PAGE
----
IWSG: To Plan or Not to Plan

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This is my latest post for the Insecure Writer’s Support Group, wherein on the first Wednesday of every month we post about writing. In this month’s post, I will 1) share some untruths about fiction writing and 2) attempt to be funny.

Lately, I’ve been spending a lot of time on plot, character, and world development. This means setting up background info so it’s there when I need it and I’m not just making up stuff as I go along. Of course, I do make up stuff as I go along but I don’t want people to know that.

Fantasy world systems tend to be crazy complex in ways no one wants to know about, except you, the author, who wants to make it look effortless and consistent, as if you have the equivalent of three or four encyclopedias in your brain. You’re not making things up. You’re just casually referencing Volume 3, Page 307, Section A: The Everyday Habits of the Cave Trolls. Because you remember that kind of thing.

Because it is all real.

Suspension of disbelief. So important.

I can’t just research and develop a world system, beyond a certain point. I need to write the story first, because I don’t want to bore people with boring details I was bored writing. Also, I am lazy. Creating a world system I’m not going to use for a story sounds like a lot of hard work. And … a little bit crazy.

What about you? How do you set up your story? Do you have a plan? ‘Tis it nobler in the mind to make things up as you go along or to plan it all out first?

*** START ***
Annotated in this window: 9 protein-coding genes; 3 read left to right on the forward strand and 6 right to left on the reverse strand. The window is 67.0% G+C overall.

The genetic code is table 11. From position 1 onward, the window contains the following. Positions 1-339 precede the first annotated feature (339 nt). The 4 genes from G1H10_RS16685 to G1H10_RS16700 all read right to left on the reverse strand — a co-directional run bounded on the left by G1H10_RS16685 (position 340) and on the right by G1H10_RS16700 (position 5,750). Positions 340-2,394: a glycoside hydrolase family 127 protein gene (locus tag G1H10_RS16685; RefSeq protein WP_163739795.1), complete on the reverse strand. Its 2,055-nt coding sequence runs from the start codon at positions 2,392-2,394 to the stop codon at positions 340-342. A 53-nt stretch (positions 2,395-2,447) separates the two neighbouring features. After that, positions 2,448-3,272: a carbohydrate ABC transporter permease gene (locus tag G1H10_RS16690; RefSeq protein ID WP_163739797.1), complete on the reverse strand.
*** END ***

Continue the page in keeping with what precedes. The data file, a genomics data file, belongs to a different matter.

On a related note, do you ever like to think out loud, to someone you know will listen?

hamletAh, sweet voices in my head. I know them well.

Calm Before the Storm

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This week a fellow writer posed a question to an online forum. He wanted to know what to do when you start to hate – or at least dislike – your current project. The majority of responders advised him to put it aside for later, which I thought is really good advice if possible.

Sometimes it’s not. I am about to finish a professional, non-fiction project with several hard and fast deadlines, a project which seemed like a good idea at first. I’ve just made it through most of the flaming hoops (more or less unscathed) and now it is down to the final edits. I will be so glad that I went through with this, I tell myself – because it is true. Who knows, I might even be brilliant.

Recently, a friend found an old poem I wrote during high school. I don’t remember handing it out, but do remember all the angst and feelings that were part of the creative process, the emotional roller coaster of good and bad feedback. Sometimes I’d think – that’s it, I’m never sharing anything ever again.

Eventually, especially when there is no hard and fast deadline out there, eventually you just have to say I hate this because I’ve agonized over it. This text made me work hard. And that may be why this is going to be a great read for someone who isn’t me.

There are also times when I can be in love with my writing. A text can be so fun to write and so lovely and so wonderful – but not to anyone else. Not yet. Sooner or later (always too soon it seems) the text has to go to that First Reader, another human being with their own life and their own time frame. And then, we wait.

Here comes Monday.